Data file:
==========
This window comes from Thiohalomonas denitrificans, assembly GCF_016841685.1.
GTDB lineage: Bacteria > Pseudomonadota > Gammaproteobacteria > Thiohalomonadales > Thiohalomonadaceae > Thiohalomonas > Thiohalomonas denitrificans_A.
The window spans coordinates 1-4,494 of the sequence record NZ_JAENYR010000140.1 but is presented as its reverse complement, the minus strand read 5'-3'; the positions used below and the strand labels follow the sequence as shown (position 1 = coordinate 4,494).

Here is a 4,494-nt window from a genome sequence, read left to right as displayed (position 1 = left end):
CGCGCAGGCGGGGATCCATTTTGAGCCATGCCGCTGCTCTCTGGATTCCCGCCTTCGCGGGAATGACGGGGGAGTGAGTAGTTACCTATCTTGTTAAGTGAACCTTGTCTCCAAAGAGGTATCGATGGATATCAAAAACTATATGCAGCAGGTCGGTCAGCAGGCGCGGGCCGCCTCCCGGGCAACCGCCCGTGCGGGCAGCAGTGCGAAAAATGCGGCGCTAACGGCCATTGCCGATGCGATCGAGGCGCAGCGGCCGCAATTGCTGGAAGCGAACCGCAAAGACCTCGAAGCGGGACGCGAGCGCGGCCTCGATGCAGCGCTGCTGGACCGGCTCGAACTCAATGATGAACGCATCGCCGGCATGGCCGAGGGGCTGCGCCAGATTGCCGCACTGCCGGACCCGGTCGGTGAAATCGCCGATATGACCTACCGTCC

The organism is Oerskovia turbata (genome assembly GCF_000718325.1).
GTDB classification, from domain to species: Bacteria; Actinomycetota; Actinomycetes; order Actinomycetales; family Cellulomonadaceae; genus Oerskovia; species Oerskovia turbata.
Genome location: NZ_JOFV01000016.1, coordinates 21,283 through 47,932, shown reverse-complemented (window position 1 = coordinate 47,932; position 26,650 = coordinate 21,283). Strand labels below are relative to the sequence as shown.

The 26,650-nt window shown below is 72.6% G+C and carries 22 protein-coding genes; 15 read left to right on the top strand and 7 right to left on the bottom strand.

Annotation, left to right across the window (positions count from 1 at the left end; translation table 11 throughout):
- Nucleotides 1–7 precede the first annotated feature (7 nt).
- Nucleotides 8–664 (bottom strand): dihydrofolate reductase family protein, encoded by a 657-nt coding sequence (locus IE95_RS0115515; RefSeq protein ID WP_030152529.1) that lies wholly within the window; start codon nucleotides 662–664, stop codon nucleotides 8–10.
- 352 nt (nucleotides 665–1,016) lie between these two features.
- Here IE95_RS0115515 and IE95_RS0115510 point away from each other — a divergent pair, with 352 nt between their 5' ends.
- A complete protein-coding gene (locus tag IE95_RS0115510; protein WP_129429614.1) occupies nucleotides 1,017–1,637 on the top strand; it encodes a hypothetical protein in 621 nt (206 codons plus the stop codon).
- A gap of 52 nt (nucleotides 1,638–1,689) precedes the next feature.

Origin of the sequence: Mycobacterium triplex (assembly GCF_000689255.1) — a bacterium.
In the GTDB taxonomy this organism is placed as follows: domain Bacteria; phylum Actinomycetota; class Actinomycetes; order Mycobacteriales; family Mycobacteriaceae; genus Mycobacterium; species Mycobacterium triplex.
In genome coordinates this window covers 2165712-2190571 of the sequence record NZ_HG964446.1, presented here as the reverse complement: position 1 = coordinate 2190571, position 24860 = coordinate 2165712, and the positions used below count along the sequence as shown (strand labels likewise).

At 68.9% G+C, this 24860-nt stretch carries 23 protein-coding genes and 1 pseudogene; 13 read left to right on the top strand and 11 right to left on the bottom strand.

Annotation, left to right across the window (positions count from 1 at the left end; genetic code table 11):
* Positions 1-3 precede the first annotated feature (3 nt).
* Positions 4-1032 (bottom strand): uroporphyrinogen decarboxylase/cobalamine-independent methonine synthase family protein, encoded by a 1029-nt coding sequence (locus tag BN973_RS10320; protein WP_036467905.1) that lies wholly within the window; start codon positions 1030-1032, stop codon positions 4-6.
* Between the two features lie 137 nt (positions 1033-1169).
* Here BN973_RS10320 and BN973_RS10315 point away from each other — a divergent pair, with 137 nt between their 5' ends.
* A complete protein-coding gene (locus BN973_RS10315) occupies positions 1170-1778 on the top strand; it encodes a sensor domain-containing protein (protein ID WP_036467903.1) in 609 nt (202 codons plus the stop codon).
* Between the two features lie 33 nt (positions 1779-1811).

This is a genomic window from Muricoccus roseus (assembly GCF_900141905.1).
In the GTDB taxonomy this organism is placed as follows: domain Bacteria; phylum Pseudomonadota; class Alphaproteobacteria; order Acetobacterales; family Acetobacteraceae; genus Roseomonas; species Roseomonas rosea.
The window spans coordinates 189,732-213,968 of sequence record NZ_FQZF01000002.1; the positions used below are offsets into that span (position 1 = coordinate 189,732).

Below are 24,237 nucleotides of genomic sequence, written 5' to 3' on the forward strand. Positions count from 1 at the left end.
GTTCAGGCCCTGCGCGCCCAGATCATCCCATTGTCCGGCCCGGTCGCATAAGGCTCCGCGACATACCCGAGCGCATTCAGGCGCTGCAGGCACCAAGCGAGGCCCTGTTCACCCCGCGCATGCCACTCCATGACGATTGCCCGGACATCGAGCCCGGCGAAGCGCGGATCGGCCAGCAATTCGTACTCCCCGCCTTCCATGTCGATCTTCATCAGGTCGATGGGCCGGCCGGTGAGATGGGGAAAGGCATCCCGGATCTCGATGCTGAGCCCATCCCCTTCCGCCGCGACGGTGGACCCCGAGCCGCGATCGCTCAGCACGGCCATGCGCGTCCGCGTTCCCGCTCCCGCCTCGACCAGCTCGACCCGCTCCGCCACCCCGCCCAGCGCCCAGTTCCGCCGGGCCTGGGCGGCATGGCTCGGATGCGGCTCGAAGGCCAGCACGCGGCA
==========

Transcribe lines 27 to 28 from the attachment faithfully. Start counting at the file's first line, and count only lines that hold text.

* Between the two features lie 33 nt (positions 1779-1811).

This is a genomic window from Muricoccus roseus (assembly GCF_900141905.1).